How an airplane flies

How does an aircraft fly?
Although the travel industry took a huge knock during the pandemic, we are hopeful that we will soon be able to jet away to visit different countries again. However, have you ever wondered how an aircraft stays in the air? We caught up with our Technical Training Manager, David Firth, to find out how aircraft fly.

The Physics
There are four forces to consider when thinking about getting an aircraft off the ground, keeping it in the air and landing it safely. The pilot must balance these four forces at each stage of the flight, from take-off to landing, to ensure the aircraft remains stable.

Forces

Lift
This helps the aircraft ascend and pushes it up.

Weight
This is the act of gravity pulling the aircraft towards the earth.

Thrust
This accelerates the aircraft, moving it forward

Drag
The wind resistance that slows the aircraft down

We also experience thrust, drag and weight when driving a car. You use thrust to accelerate, drag to slow down and weight keeps your car on the road. 

So, let’s start with how the aircraft takes-off…
When you’re buckled up and the safety checks have been completed, the pilot gets ready to accelerate the aircraft down the runway. When you’re taking off the pilot uses thrust from the engines and lift from the air passing over the wings to get the aircraft off the ground and into the sky. The aircraft wing is designed so that the air travelling over the wings is faster than the air travelling underneath the wings, creating high pressure under the wing and low pressure above the wing, which creates lift. The upward force is stronger than the weight of the plane, so it takes off from the ground. As the aircraft moves forward across the runway, the wings move it upward.

Lift

During flight
Newton’s third law of motion states: “For every action there is an equal and opposite reaction.” This means that the pilot must work with the weather to know what forces to apply to keep the aircraft stable in the air. It’s like adjusting how you drive based on the weather conditions; you wouldn’t drive fast when there is ice on the road, just like a pilot wouldn’t accelerate through high winds.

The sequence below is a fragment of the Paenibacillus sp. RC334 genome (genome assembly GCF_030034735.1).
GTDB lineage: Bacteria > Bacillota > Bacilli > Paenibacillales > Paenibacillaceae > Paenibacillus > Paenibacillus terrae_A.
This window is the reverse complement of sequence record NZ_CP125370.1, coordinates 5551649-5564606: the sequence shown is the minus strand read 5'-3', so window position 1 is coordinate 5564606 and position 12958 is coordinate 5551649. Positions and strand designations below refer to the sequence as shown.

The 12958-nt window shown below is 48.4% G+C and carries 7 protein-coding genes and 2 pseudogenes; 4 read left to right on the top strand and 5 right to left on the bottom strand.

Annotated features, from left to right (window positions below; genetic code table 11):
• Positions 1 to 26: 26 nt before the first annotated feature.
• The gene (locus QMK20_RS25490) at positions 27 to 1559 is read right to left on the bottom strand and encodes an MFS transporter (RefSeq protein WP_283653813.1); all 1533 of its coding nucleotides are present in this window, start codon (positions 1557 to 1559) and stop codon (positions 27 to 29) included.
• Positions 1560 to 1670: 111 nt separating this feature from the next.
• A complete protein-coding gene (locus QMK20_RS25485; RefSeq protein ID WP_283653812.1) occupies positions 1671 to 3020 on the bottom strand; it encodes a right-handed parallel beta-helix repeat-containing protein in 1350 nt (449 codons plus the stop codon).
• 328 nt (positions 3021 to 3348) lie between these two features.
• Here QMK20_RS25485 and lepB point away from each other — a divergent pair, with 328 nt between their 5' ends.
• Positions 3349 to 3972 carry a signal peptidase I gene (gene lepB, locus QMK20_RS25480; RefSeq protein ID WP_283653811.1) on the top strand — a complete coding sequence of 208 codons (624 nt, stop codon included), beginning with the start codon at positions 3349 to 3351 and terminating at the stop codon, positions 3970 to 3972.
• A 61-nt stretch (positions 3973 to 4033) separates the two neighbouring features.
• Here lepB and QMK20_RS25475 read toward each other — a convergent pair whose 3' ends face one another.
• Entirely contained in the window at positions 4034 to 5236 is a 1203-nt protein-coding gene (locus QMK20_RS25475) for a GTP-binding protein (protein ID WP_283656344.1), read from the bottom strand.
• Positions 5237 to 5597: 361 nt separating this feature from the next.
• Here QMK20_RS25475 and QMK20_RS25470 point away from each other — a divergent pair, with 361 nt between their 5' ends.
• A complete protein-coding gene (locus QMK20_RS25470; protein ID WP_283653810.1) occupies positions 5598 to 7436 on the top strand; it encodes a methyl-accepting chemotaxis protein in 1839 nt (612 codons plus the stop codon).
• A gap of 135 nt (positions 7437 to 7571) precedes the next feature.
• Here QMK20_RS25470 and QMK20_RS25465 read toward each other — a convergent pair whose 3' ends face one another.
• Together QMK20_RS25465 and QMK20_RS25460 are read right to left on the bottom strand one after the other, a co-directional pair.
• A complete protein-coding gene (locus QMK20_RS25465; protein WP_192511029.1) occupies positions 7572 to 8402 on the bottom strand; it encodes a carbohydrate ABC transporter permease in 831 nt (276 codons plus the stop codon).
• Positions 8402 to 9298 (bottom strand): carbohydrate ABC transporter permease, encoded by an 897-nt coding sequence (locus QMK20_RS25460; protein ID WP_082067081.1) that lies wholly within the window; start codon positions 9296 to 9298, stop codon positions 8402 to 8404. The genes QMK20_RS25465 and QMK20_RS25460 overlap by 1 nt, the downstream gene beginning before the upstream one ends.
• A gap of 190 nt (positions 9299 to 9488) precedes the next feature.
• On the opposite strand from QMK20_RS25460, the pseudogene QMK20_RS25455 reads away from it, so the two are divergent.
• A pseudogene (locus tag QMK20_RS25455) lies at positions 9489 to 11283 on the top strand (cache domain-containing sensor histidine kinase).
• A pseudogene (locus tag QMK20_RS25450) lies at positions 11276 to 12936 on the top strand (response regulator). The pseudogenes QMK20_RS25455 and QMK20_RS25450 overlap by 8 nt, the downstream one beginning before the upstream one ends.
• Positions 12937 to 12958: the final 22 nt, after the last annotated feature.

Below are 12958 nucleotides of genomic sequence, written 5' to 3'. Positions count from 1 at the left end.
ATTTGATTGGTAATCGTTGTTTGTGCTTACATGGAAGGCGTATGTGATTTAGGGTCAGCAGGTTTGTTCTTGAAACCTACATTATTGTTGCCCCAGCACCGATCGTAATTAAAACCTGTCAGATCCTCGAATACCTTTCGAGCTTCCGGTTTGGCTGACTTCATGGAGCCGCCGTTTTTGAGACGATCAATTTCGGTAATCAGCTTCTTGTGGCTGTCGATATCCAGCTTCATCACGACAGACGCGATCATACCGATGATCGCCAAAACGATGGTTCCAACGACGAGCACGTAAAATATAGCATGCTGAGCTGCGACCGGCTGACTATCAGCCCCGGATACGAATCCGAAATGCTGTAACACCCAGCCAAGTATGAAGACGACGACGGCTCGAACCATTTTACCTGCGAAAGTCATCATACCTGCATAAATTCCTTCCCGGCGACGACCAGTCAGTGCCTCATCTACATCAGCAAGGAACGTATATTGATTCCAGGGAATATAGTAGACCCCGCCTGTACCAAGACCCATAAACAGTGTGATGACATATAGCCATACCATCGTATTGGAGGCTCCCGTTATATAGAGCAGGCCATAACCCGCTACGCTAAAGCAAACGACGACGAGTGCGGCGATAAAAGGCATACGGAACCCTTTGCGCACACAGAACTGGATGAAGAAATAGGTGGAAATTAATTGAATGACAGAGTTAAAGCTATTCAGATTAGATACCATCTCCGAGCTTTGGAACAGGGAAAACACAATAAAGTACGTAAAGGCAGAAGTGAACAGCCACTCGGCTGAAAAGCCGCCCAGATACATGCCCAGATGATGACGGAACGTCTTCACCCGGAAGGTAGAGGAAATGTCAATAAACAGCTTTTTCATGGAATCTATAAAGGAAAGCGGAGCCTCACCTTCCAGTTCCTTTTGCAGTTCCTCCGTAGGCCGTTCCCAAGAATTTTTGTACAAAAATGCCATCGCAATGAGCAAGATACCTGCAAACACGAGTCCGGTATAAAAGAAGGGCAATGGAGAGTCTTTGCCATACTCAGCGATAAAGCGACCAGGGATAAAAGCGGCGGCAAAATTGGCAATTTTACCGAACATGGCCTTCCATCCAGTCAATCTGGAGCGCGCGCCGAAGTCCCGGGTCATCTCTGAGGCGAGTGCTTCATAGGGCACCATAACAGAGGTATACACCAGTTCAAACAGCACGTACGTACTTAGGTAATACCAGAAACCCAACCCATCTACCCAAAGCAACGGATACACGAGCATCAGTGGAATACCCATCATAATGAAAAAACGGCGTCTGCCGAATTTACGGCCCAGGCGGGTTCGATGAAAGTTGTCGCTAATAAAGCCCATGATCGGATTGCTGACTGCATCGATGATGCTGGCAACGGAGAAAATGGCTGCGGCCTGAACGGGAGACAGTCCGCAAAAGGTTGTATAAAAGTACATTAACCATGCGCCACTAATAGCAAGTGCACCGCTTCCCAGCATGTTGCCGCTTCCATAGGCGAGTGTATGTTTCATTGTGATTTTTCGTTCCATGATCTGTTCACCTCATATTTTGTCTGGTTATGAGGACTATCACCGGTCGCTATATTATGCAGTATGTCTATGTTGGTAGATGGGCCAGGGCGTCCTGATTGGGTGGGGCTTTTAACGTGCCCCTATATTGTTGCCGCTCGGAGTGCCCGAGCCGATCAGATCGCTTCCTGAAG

How the pilot controls the plane
Throttle
The pilot uses throttle to increase or decrease the power from the engines to increase or decrease thrust.

Ailerons
These raise and lower the wings so the aircraft can turn, it’s also known as the roll of the plane. If you want the aircraft to roll right, then you would raise the right aileron and lower the left aileron.

Rudder
This controls the nose of the aircraft, which also helps the aircraft turn with the ailerons.

Landing the aircraft
Many people find this the most daunting part of flying because you’re descending back down to earth at a fast pace.  Landing is similar to taking off, but the pilot uses the opposite forces. Drag and weight are used to descend the aircraft. The aircraft is also designed with landing gear elements to slow down the thrust so you can land safely.

weight

How safe is flying?
Air travel remains the safest form of transport with accident rates as low as 1 in every million departures. The likelihood of being involved in an aviation accident is very low. To put this in perspective, according to MIT, your odds of dying in a road traffic accident is 1 in 14,000, whereas your odds of dying in an aviation accident is 1 in 7 million. Statistically, you are more likely to be killed by a lightning strike or a tornado so, try to remember those statistics if you are a nervous passenger.

Most aviation accidents are caused by human error or equipment failure due to poor maintenance. At Marshall Centre, we deliver world-class aircraft maintenance and human factors training; if it flies, we can train people to maintain it safely!   

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